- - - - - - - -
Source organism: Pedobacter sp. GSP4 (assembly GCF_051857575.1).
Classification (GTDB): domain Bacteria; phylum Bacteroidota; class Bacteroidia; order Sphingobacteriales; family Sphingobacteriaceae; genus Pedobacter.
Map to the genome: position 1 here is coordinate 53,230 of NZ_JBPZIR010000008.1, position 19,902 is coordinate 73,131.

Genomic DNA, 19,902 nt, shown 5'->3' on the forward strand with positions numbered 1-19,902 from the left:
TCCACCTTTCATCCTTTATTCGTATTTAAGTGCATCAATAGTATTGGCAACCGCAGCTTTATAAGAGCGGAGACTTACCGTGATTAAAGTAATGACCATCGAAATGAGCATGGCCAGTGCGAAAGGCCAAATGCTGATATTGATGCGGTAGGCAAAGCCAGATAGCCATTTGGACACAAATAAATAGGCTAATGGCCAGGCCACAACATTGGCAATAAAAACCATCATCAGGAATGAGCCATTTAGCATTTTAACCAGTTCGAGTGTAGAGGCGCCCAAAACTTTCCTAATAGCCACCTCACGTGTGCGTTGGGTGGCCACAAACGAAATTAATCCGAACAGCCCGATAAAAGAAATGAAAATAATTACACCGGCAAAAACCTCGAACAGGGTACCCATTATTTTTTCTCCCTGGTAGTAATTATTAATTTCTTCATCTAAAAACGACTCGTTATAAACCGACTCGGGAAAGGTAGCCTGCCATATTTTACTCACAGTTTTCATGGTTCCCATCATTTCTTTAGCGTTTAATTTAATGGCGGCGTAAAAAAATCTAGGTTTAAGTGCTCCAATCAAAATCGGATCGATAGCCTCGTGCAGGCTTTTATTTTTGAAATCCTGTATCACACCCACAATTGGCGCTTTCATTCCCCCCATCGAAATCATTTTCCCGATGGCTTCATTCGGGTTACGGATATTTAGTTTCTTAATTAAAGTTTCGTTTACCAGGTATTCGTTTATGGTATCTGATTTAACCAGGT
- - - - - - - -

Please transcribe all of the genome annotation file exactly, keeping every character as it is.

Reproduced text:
Source organism: Pedobacter sp. GSP4 (assembly GCF_051857575.1).
Classification (GTDB): domain Bacteria; phylum Bacteroidota; class Bacteroidia; order Sphingobacteriales; family Sphingobacteriaceae; genus Pedobacter.
Map to the genome: position 1 here is coordinate 53,230 of NZ_JBPZIR010000008.1, position 19,902 is coordinate 73,131.

Genomic DNA, 19,902 nt, shown 5'->3' on the forward strand with positions numbered 1-19,902 from the left:
TCCACCTTTCATCCTTTATTCGTATTTAAGTGCATCAATAGTATTGGCAACCGCAGCTTTATAAGAGCGGAGACTTACCGTGATTAAAGTAATGACCATCGAAATGAGCATGGCCAGTGCGAAAGGCCAAATGCTGATATTGATGCGGTAGGCAAAGCCAGATAGCCATTTGGACACAAATAAATAGGCTAATGGCCAGGCCACAACATTGGCAATAAAAACCATCATCAGGAATGAGCCATTTAGCATTTTAACCAGTTCGAGTGTAGAGGCGCCCAAAACTTTCCTAATAGCCACCTCACGTGTGCGTTGGGTGGCCACAAACGAAATTAATCCGAACAGCCCGATAAAAGAAATGAAAATAATTACACCGGCAAAAACCTCGAACAGGGTACCCATTATTTTTTCTCCCTGGTAGTAATTATTAATTTCTTCATCTAAAAACGACTCGTTATAAACCGACTCGGGAAAGGTAGCCTGCCATATTTTACTCACAGTTTTCATGGTTCCCATCATTTCTTTAGCGTTTAATTTAATGGCGGCGTAAAAAAATCTAGGTTTAAGTGCTCCAATCAAAATCGGATCGATAGCCTCGTGCAGGCTTTTATTTTTGAAATCCTGTATCACACCCACAATTGGCGCTTTCATTCCCCCCATCGAAATCATTTTCCCGATGGCTTCATTCGGGTTACGGATATTTAGTTTCTTAATTAAAGTTTCGTTTACCAGGTATTCGTTTATGGTATCTGATTTAACCAGGT